Education reform today focuses on quantifiable measures of student learning, which are then used to rate teacher and school quality. Reform of pedagogy concentrates on its technical aspects, and attempts to enumerate and catalogue the most minute features of teaching behaviors. Test results are used to punish and threaten educators, and to obscure the humanity of both teachers and students, ignoring local contexts, as well as the powerful social and economic factors that affect our students’ lives and shape their futures. One of the most pernicious myths of curricular reform is the notion that we can create students who are critical and creative thinkers by positioning their teachers, the intellectual models with whom they are in contact every day, as passive executors of a curriculum of someone else’s design.
This talk will present an alternate vision of education reform, a vision of how education can be local, integrated, critical, and at the same time, joyful. This alternate vision is founded in respect for teachers and students as intellectuals, idea creators, social beings, writers and thinkers.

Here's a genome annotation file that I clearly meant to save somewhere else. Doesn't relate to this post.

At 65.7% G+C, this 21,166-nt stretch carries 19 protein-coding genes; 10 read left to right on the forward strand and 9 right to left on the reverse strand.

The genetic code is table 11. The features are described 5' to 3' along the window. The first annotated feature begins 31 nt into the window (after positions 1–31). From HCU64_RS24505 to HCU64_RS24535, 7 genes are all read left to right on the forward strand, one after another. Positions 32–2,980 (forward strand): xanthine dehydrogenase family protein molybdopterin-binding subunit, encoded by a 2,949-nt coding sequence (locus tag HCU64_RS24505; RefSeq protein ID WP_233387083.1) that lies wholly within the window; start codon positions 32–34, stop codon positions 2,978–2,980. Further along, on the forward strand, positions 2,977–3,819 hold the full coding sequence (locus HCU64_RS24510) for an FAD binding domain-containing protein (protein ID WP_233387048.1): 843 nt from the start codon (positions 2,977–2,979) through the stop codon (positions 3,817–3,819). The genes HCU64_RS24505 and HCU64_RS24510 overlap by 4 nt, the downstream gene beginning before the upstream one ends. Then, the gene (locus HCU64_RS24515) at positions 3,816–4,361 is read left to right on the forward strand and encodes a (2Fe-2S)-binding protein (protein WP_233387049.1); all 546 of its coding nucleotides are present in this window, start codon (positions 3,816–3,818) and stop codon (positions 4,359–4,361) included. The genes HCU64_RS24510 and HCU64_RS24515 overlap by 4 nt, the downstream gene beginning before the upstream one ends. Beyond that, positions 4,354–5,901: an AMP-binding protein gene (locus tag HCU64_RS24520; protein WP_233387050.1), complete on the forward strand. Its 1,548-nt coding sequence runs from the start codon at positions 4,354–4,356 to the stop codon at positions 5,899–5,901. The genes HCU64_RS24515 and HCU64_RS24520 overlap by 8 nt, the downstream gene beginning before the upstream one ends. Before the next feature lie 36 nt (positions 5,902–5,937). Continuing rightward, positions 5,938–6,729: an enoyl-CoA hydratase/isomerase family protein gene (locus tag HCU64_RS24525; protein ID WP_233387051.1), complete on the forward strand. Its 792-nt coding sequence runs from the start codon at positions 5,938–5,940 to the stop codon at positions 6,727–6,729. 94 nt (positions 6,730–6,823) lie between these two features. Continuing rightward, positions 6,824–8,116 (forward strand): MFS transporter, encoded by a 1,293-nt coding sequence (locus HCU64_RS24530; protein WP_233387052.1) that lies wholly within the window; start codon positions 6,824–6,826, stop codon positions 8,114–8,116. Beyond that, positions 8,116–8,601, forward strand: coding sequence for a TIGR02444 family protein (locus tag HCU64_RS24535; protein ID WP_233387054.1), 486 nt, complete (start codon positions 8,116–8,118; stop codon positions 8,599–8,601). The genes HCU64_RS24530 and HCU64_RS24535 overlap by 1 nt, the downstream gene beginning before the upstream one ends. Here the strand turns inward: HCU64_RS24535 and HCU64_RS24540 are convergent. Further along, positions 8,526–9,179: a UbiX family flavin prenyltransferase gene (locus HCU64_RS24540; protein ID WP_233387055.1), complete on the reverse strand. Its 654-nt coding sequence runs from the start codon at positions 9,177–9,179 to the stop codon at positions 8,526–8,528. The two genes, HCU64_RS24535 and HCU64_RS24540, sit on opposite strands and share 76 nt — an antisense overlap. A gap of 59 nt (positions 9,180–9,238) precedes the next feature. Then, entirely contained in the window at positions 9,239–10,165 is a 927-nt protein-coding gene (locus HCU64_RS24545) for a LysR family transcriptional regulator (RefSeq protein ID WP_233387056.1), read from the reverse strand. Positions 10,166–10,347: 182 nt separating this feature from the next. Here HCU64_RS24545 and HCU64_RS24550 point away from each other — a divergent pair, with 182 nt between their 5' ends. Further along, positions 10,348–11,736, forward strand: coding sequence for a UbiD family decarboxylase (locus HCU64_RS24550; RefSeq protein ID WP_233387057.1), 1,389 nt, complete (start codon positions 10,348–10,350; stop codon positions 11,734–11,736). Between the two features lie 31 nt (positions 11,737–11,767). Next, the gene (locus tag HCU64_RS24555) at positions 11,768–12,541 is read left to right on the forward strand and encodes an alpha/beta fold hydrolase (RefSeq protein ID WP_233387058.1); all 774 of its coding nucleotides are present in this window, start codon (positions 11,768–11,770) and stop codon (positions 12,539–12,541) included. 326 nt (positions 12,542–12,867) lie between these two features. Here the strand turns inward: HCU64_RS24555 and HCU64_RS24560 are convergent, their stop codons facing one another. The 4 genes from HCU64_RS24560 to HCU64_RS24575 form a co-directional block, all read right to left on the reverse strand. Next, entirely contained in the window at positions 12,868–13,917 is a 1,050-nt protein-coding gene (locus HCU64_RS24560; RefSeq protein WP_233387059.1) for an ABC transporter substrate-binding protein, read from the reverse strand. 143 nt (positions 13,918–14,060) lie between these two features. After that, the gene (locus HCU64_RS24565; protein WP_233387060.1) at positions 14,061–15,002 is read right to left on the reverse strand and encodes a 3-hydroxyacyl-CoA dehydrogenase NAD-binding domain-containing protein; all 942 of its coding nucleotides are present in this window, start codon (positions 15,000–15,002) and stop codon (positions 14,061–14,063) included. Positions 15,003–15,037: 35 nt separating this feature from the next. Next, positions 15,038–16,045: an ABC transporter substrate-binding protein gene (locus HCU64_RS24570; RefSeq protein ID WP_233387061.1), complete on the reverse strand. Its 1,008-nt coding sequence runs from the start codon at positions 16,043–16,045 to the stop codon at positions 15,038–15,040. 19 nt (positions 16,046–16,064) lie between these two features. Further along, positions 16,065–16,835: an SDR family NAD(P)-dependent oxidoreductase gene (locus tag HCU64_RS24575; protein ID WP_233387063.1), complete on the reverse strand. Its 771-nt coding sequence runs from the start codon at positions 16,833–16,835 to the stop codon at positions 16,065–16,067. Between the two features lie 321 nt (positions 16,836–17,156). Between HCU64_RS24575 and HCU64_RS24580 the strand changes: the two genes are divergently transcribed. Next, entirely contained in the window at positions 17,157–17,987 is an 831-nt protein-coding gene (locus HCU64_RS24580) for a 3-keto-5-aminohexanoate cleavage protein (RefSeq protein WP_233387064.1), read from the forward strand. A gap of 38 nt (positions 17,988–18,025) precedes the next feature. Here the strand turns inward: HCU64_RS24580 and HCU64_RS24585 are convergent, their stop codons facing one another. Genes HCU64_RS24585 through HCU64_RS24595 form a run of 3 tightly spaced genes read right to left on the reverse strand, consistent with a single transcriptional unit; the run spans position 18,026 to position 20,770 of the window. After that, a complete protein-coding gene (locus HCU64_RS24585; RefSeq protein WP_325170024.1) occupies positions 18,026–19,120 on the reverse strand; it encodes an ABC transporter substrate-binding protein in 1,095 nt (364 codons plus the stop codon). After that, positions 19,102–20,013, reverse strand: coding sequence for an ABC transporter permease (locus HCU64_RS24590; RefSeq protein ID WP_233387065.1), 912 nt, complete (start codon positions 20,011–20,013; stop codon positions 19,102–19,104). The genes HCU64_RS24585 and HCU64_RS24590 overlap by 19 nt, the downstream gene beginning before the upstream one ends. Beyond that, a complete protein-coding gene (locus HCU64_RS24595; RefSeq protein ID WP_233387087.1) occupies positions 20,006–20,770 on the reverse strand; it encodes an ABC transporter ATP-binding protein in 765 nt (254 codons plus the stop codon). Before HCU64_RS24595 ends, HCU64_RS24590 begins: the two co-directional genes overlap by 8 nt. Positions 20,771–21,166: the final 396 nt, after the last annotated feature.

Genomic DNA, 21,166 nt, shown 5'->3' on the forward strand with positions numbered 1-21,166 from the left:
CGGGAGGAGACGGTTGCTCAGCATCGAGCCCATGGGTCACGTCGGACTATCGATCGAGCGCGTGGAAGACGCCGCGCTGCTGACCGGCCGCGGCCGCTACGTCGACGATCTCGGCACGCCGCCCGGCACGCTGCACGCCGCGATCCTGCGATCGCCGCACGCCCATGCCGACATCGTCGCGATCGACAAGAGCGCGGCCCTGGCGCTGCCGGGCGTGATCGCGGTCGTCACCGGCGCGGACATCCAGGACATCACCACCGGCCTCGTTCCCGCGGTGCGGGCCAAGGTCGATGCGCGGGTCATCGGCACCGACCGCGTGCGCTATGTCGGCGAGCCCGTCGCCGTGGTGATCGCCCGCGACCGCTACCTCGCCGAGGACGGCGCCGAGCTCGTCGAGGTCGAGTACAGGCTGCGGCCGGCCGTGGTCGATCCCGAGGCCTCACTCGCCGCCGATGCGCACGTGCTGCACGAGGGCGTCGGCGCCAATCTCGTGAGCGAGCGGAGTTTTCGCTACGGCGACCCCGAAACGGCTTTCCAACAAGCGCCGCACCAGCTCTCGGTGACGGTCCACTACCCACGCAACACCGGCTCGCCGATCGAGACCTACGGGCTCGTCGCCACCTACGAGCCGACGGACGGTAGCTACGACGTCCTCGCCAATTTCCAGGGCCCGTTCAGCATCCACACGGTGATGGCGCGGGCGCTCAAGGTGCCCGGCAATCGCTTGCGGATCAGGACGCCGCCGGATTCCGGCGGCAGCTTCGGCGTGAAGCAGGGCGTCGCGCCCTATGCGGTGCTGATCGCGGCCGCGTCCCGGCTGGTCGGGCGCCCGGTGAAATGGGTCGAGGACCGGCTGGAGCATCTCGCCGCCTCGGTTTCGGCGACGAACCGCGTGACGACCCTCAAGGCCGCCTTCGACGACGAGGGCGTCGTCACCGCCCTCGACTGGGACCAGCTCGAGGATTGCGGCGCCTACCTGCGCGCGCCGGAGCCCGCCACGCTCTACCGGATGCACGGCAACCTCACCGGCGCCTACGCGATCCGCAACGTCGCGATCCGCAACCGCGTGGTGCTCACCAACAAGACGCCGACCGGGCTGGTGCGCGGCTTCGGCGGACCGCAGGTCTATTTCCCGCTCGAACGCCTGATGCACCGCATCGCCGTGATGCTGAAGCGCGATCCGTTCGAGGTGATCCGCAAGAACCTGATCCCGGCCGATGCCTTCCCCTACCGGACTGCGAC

Meg Petersen is the Director of the National Writing Project in New Hampshire, a site of the National Writing Project, a network of teachers dedicated to improving writing instruction in our schools. She is a Professor of English at Plymouth State University, Coordinator of the English education program, and Graduate Program Coordinator in literacy and the teaching of writing. As a Fulbright Scholar in the Dominican Republic in 2008-2009, she worked with teachers to found a Dominican writing project. She has been honored with both the undergraduate and graduate Distinguished Teaching Awards, and is now the Stevens-Bristow Distinguished Professor at Plymouth State University. Currently, she is working on a book with her colleague Megan Birch, related to the topic of this talk.